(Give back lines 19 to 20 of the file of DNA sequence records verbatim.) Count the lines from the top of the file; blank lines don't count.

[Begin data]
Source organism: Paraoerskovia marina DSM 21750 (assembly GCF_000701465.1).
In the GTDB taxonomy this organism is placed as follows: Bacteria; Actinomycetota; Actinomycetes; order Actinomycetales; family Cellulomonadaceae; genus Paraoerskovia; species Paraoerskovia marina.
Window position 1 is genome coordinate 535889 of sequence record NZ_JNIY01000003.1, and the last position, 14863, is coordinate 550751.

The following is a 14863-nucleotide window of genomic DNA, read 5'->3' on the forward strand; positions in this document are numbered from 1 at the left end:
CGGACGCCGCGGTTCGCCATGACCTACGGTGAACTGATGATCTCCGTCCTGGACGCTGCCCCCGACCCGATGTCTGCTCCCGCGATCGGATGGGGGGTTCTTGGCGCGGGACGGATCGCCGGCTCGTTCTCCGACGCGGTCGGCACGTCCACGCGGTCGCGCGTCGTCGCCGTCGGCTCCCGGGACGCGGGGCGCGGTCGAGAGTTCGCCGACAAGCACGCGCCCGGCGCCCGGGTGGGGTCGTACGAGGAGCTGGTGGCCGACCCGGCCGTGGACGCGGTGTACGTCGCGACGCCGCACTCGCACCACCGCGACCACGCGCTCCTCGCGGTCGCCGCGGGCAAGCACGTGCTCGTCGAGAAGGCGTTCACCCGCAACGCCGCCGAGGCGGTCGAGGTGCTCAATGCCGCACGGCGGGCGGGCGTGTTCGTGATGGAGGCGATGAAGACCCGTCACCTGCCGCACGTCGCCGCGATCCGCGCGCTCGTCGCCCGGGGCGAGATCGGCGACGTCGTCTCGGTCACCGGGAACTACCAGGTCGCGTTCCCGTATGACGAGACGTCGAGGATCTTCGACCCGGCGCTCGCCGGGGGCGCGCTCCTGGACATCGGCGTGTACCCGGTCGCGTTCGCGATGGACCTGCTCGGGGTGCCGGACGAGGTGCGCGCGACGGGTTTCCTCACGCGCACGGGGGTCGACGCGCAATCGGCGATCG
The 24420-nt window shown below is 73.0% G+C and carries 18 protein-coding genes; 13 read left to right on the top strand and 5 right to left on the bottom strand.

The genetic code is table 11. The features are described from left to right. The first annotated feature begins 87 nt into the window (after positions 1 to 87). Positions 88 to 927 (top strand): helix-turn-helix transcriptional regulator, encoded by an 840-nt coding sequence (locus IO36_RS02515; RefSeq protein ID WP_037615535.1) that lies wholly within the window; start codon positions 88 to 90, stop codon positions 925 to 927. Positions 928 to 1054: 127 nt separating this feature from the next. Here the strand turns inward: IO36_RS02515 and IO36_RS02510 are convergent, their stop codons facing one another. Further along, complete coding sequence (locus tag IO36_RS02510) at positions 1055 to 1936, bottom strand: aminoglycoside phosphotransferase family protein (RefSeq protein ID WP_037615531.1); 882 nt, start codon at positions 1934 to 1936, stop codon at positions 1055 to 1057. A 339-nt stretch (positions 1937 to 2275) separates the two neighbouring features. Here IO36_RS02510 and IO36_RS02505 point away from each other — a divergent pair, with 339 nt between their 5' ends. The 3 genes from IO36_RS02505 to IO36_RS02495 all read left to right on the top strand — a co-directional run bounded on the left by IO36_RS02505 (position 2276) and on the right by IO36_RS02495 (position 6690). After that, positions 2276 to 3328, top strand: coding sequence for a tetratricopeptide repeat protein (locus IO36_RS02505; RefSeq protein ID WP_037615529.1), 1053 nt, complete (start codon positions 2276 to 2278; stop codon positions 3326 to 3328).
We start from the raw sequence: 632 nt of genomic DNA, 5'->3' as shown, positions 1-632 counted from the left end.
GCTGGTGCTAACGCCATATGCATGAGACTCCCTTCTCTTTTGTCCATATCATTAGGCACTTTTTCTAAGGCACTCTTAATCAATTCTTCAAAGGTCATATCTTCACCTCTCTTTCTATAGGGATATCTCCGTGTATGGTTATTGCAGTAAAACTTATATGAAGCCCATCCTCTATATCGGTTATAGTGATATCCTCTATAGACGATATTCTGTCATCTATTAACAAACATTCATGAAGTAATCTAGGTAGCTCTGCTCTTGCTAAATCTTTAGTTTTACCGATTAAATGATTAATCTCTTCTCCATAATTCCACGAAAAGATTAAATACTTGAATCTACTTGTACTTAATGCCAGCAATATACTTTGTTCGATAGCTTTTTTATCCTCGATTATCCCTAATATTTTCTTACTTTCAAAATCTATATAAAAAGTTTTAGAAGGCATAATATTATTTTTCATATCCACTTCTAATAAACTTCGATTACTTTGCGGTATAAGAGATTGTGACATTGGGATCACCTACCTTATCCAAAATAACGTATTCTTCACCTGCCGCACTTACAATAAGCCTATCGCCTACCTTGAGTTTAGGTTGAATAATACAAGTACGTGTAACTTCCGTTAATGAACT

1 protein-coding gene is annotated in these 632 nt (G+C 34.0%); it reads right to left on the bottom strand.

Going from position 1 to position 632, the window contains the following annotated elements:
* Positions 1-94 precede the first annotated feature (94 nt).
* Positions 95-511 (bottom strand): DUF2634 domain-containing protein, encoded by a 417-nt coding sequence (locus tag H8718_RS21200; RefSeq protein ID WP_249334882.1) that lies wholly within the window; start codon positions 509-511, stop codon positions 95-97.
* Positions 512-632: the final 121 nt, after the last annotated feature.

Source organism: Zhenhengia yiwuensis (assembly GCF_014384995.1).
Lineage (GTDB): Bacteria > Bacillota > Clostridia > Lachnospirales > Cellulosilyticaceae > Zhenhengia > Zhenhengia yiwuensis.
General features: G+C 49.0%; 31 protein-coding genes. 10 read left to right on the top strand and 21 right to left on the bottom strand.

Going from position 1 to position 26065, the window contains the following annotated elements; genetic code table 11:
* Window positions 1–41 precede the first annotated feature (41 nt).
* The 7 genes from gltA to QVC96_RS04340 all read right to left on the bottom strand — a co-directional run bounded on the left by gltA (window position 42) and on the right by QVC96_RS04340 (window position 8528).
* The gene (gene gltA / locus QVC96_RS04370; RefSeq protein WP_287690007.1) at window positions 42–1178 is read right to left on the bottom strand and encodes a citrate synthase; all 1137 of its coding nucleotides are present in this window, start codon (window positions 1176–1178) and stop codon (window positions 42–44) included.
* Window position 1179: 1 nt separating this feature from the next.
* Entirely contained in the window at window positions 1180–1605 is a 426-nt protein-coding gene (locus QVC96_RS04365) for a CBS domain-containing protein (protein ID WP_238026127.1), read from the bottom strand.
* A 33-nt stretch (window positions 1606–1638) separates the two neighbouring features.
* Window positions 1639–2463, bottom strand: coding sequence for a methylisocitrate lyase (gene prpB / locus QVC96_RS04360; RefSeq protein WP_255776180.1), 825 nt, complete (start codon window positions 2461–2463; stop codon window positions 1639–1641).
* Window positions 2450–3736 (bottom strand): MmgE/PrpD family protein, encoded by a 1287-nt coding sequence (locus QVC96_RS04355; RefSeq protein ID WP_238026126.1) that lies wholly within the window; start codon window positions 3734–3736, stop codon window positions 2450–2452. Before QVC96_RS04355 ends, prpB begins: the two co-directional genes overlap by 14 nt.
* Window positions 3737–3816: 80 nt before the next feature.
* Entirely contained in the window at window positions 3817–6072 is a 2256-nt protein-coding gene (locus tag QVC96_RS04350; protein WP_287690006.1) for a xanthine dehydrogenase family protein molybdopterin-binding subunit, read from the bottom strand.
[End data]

* Window positions 1–41 precede the first annotated feature (41 nt).
* The 7 genes from gltA to QVC96_RS04340 all read right to left on the bottom strand — a co-directional run bounded on the left by gltA (window position 42) and on the right by QVC96_RS04340 (window position 8528).